GW: Love comes and goes on its own accord, like a fever. Nothing can stop it, nothing can prolong it either, for love positively refuses to obey reason or its command.

CS: Is that why you were married six times? You had a reputation for being quite difficult as a spouse – too independent.

“Love with a capital L., human love, primitive love or divine love rules the world.”

GW: My reputation (…) was entirely my own creation for self-defense . . . frequently I was considered to be an exceptionally level-headed woman, a thousand-headed monster, a hard working machine; while my executive ability and quick judgments often made my friends call me “Leader in skirts!”

Ganna Walska Lotusland

CS: These acquisitions are not entirely false. In many respects you were a “Leader in skirts.” In the 1930’s you assisted passing the bill for American woman to hold the right to have an independent residence from their husbands for voting purposes. You were not an American-born citizen, but you still fought for women’s rights in this country, why?

GW: An American woman, who is considered to have the greatest freedom and the most rights of any woman in the world, could not vote in one state or city if her husband’s residence was in another. Such laws did not seem to me to be compatible with the great freedom this country stands for . . . Therefore I decided to fight for truly equal rights for women as sponsored by the National Women’s Party (…). I made many radio propaganda speeches previous to the presentation of the new bill in Albany . . . Luckily, the bill passed, first in the state of New York where it was signed by Governor Franklin D. Roosevelt and a few months later in Washington. American women won the right to have independent residence from their husbands.

CS: How did your peers react?

GW: I was looked upon as an eccentric person.

CS: And you never tried to rebut their opinions? 

GW: Far from protesting against the reputation of such insensibility, I found that such an interpretation of my outer personality was an extremely easy way to escape the indelicate indiscretions of the people who are always trying to penetrate into our most private thoughts with their galoshes on, as the Russians put it.

CS: Yet, you still threw extravagant parties, you literally and figuratively fed into this scene so profoundly the most elite in the world would wait in anticipation for their next invitation. But then one year, you stopped it all. No more parties, you even stopped frequenting the opera and theatre, why?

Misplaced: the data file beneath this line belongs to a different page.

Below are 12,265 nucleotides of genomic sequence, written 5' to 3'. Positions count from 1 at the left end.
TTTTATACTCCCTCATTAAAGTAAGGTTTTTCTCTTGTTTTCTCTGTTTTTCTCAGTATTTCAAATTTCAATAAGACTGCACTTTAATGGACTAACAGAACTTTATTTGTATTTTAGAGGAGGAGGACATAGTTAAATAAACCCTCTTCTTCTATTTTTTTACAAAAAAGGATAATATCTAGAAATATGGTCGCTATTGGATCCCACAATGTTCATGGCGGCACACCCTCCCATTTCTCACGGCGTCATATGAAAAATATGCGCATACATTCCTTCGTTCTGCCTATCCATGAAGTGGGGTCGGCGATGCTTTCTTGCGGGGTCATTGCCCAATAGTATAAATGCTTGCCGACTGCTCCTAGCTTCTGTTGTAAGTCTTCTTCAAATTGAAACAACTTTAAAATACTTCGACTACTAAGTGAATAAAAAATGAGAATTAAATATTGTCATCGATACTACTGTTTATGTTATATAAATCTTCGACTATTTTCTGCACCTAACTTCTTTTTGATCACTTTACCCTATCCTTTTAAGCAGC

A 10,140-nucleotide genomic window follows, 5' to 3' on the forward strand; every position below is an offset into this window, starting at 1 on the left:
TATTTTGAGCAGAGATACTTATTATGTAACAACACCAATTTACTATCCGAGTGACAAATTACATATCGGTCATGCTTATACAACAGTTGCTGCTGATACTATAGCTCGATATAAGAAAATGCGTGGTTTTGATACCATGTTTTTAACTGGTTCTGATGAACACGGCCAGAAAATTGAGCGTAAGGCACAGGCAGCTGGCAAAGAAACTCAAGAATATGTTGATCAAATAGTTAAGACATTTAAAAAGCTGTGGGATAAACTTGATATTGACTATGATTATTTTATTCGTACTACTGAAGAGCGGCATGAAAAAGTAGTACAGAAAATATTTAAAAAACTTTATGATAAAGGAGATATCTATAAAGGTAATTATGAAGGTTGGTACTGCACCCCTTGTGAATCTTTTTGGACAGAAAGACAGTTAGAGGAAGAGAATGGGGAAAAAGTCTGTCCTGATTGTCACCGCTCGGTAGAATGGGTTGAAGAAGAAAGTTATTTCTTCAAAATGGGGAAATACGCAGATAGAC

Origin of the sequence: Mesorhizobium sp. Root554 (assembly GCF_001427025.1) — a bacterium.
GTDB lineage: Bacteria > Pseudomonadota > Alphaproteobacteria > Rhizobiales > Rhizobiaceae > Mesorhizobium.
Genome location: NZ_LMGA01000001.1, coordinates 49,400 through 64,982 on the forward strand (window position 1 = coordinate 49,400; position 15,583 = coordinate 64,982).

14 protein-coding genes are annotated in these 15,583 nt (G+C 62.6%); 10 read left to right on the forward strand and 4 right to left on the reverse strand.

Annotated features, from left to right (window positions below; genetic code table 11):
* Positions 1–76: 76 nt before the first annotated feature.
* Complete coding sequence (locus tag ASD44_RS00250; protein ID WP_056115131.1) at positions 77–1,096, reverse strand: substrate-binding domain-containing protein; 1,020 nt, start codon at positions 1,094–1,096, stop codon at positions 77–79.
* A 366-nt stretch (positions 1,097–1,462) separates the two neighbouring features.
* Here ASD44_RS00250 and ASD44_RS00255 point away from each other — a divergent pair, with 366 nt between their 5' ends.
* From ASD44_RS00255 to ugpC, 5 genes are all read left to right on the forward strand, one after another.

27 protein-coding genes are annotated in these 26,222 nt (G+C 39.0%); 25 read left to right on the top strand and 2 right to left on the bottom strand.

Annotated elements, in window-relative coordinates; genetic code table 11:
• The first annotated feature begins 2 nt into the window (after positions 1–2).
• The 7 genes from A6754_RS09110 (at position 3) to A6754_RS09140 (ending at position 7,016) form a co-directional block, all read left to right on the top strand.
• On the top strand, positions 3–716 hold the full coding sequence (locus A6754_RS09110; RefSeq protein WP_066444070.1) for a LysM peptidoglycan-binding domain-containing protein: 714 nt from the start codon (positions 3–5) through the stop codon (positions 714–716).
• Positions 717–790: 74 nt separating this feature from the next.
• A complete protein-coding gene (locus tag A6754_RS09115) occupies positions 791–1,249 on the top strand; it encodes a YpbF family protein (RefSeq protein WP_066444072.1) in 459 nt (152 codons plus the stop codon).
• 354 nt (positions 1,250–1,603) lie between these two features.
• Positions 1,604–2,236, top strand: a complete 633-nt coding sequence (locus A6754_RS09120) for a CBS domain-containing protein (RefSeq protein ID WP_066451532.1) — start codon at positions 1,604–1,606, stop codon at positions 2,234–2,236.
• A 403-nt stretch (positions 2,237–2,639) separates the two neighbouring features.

“Living on this planet is not a reality but merely a passing moment in time and space allotted for our growth.”

GW: I made a great and final ascension to the peaceful state of mind when I understood consciously—unconsciously I had already sensed it for years—that uselessly wasting energy on empty chatter, superfluou6a010536784f8a970c0153903ff8e1970b-320wis repetitions, unimportant statements, low vibrating gossip, uninstructive plays consumes our vital forces and diverts our creative thoughts and extra strength away from their proper channels.

CS: That was the time you changed your view on the importance of your singing career. You learned how to separate yourself from what many of us struggle with – identifying our entire self to how we make money – to what we “do”. 

GW: From that time I stopped living in the future, stopped trying to make beautiful plans agreeable to my ego. I also realized then that singing—or any other work such as cleaning shoes, pruning trees or managing a Wall Street office—has only importance for the spirit which goes into the work and not at all by reason of the work itself. It is the process of doing that develops our souls and not what we do.

CS: Which is a perfect thought to bring us back to Lotusland. Which you first named, Tibetland. In 1940 you traveled back to America from Europe, this would be an important voyage for you as it would eventually lead you to the West Coast where you would settle for the next forty years of your life.

MGW-in-fron-of-houseGW: I knew that the day would come when I would go to that Golden State. I felt positive that one time or another I should live there. . . . Live and perhaps even finish my earthy existence there. . . . somehow I had the feeling that I belonged there even if, strangely enough, I was not in a hurry to get there.

CS: And within a year of your arrival you met and wed your last husband, Theos Bernard. You divorced two years later, but your life in California had only begun.

GW: Indeed, great things are timeless, for during that period, so short but fertilized by many centuries, in this California wonderland—where creations flourish overnight… I began to fill my being with the vital substance of this charged air.

CS: And you created Lotusland, from a dream to reality.

GW: It is through the stories we weave in our minds that all great things happen in the world. In order to create, we have to work out the story in our imagination.

References:

Always Room At The Top, A Memoir, Ganna Walska

Lotusland Official Website: http://www.lotusland.org/

 

Photos: Ganna Walska Lotusland / Always Room At The Top, A Memoir, Ganna Walska